3D Rendering of Antibody Drug Conjugate Molecules
Credit: Marcin Klapczynski / iStock / Getty Images Plus

Bristol Myers Squibb (BMS) will co-develop SystImmune’s BL-B01D1, a potentially first-in-class EGFRxHER3 bispecific antibody-drug conjugate (ADC) in the United States. The deal is worth potentially more than $8B.

“Recent BL-B01D1 trials have shown broad potential across different solid tumors as well as a manageable safety profile,” said Yi Zhu, CEO at SystImmune. 

There have been several deals worth potentially $1B or more around ADCs this year. In early April, BioNTech inked a deal with Duality Biologics worth up to $1.5B. Soon after, Bristol Myers Squibb signed a deal worth up to $1B for Tubulis to use the biotech’s “PS conjugation platform” to develop ADCs against solid tumors. In May, Eisai inked a clinical trial collaboration worth up to $2B with Bliss Biopharmaceutical. 

The biggest deal of all was Pfizer’s $43B acquisition of ADC specialist Seagen in March. The acquisition of Seagen (formerly Seattle Genetics) doubled Pfizer’s early-stage oncology clinical pipeline. Four of the more than twelve FDA-approved and marketed ADCs have been developed using Seagen’s technology.

Daiichi Sankyo has several ADCs in development and the blockbuster Enhertu, which it developed with AstraZeneca. That drug, which targets a new class of HER-2 low tumors, rebooted the ADC field and led to a surge in Daiichi Sankyo oncology sales.

The global market for ADCs is already worth several billion dollars, and is expected to grow considerably over the next decade. There are over 100 of these drugs in clinical trials.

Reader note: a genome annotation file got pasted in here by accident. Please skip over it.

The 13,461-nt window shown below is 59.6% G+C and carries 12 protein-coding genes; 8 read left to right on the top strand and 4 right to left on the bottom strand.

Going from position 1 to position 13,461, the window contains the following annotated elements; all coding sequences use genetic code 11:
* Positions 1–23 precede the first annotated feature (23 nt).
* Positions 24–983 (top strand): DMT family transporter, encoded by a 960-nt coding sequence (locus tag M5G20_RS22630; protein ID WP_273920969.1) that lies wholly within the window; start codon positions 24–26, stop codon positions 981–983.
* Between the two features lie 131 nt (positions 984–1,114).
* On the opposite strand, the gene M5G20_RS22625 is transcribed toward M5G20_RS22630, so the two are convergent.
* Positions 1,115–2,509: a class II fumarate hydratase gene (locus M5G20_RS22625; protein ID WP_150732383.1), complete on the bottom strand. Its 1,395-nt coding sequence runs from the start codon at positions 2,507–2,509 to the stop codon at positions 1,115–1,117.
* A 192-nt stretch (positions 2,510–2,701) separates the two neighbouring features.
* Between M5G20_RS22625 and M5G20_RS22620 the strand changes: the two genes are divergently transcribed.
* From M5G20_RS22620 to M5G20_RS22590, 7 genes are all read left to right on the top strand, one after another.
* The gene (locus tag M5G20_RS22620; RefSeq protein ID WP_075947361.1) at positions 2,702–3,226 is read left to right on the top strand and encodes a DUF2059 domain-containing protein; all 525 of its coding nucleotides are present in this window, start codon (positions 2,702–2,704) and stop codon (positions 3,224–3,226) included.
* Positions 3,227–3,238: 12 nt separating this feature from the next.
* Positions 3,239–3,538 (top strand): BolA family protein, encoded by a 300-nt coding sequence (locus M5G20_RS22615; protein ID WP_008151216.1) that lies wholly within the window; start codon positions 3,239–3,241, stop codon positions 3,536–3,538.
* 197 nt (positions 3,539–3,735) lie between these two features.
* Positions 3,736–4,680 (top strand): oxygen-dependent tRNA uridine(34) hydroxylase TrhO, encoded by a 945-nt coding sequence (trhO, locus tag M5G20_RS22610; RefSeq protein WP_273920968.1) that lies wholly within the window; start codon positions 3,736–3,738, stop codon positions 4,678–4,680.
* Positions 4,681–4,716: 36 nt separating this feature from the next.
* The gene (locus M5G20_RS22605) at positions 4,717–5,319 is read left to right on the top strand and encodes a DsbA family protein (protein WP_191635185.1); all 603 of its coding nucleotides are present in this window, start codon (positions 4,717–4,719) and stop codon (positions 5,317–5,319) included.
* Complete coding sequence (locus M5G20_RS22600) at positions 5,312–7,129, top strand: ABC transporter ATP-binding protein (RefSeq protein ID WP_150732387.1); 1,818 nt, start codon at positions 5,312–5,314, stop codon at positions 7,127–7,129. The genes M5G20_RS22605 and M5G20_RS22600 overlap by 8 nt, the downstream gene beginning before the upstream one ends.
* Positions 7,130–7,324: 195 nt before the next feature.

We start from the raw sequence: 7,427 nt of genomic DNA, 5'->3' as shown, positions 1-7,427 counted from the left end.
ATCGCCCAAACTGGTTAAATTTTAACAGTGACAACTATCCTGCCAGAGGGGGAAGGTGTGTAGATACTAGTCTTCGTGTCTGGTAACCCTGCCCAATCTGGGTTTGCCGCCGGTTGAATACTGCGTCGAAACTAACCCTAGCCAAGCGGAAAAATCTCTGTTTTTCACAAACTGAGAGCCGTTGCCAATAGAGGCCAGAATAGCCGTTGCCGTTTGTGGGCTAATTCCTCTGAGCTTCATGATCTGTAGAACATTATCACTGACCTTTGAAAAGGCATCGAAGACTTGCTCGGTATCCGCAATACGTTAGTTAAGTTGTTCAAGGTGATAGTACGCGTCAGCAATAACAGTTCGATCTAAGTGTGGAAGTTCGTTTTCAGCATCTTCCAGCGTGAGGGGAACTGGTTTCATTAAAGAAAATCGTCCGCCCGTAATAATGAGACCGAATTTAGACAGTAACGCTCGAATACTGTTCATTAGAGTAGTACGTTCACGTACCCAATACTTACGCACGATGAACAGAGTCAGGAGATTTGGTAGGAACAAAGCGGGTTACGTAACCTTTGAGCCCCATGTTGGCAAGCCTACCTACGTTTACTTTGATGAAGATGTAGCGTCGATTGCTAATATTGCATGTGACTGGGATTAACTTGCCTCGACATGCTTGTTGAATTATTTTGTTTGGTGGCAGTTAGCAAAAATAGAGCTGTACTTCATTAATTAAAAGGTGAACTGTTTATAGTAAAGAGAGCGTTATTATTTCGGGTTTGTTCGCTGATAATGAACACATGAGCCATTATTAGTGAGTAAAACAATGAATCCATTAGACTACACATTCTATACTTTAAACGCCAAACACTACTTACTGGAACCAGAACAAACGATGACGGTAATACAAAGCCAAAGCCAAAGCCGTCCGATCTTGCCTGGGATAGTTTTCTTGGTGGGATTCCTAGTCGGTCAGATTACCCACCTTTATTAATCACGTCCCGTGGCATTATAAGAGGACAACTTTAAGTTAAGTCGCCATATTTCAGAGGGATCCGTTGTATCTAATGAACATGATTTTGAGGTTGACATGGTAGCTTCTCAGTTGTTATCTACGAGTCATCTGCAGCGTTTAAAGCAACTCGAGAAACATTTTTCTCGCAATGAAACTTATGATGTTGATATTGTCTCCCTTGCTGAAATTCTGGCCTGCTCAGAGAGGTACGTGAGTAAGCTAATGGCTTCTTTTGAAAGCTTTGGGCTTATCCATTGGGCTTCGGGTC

Bristol Myers Squibb will pay SystImmune $800 million in an upfront payment and up to $500 million in contingent near-term payments. SystImmune is eligible to receive additional payments of up to $7.1 billion contingent upon the achievement of certain development, regulatory, and sales performance milestones for a total potential of up to $8.4 billion. 

SystImmune will be responsible for development, commercialization, and manufacturing in Mainland China. Bristol Myers Squibb will assume responsibility for development and commercialization of the drug in the rest of the world.

BL-B01D1, a bispecific topoisomerase inhibitor-based ADC which targets both epidermal growth factor receptor and human epidermal growth factor receptor 3 (EGFRxHER3), is currently being evaluated in a global multi-center Phase I study (BL-B01D1-LUNG101) in patients with metastatic or unresectable non-small cell lung cancer (NSCLC). 

Data from earlier clinical studies of BL-B01D1 were presented in 2023 at ASCO, ESMO, and the San Antonio Breast Cancer Symposium; the company says these data demonstrate promising anti-tumor activity in patients with a range of solid tumors that had progressed after standard of care treatments, including NSCLC and breast cancer.

“Our collaboration with SystImmune allows us to strengthen our leadership in oncology and is consistent with our strategy to diversify beyond immuno-oncology to transform patient care,” said Samit Hirawat, MD, Executive Vice President, Chief Medical Officer, Drug Development at Bristol Myers Squibb. 

He added that, “SystImmune’s BL-B01D1 adds yet another ADC to our diverse pipeline and helps strengthen our approach of matching the most appropriate therapeutic modality to areas of unmet medical need across solid tumor oncology. We look forward to working with SystImmune to advance BL-B01D1 in hopes of offering a differentiated treatment option for patients in need.”

Also of Interest